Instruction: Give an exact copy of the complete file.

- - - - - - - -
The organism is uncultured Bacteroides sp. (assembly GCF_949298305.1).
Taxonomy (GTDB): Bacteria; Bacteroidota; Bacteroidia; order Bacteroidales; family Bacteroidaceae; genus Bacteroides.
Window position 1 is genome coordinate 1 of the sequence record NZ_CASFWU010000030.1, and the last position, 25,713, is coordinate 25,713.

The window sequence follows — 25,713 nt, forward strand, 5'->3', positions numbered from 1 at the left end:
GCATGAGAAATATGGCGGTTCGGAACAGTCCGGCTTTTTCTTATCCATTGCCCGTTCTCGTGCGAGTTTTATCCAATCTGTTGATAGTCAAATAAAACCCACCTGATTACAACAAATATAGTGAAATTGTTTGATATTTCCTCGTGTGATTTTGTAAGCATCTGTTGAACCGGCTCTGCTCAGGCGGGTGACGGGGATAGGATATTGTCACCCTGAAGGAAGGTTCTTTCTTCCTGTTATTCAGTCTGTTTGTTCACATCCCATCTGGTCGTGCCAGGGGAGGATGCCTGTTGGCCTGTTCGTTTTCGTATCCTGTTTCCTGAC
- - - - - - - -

The organism is uncultured Bacteroides sp. (assembly GCF_949298305.1).
Taxonomy (GTDB): Bacteria; Bacteroidota; Bacteroidia; order Bacteroidales; family Bacteroidaceae; genus Bacteroides.
Window position 1 is genome coordinate 1 of the sequence record NZ_CASFWU010000030.1, and the last position, 25,713, is coordinate 25,713.

The window sequence follows — 25,713 nt, forward strand, 5'->3', positions numbered from 1 at the left end:
GCATGAGAAATATGGCGGTTCGGAACAGTCCGGCTTTTTCTTATCCATTGCCCGTTCTCGTGCGAGTTTTATCCAATCTGTTGATAGTCAAATAAAACCCACCTGATTACAACAAATATAGTGAAATTGTTTGATATTTCCTCGTGTGATTTTGTAAGCATCTGTTGAACCGGCTCTGCTCAGGCGGGTGACGGGGATAGGATATTGTCACCCTGAAGGAAGGTTCTTTCTTCCTGTTATTCAGTCTGTTTGTTCACATCCCATCTGGTCGTGCCAGGGGAGGATGCCTGTTGGCCTGTTCGTTTTCGTATCCTGTTTCCTGAC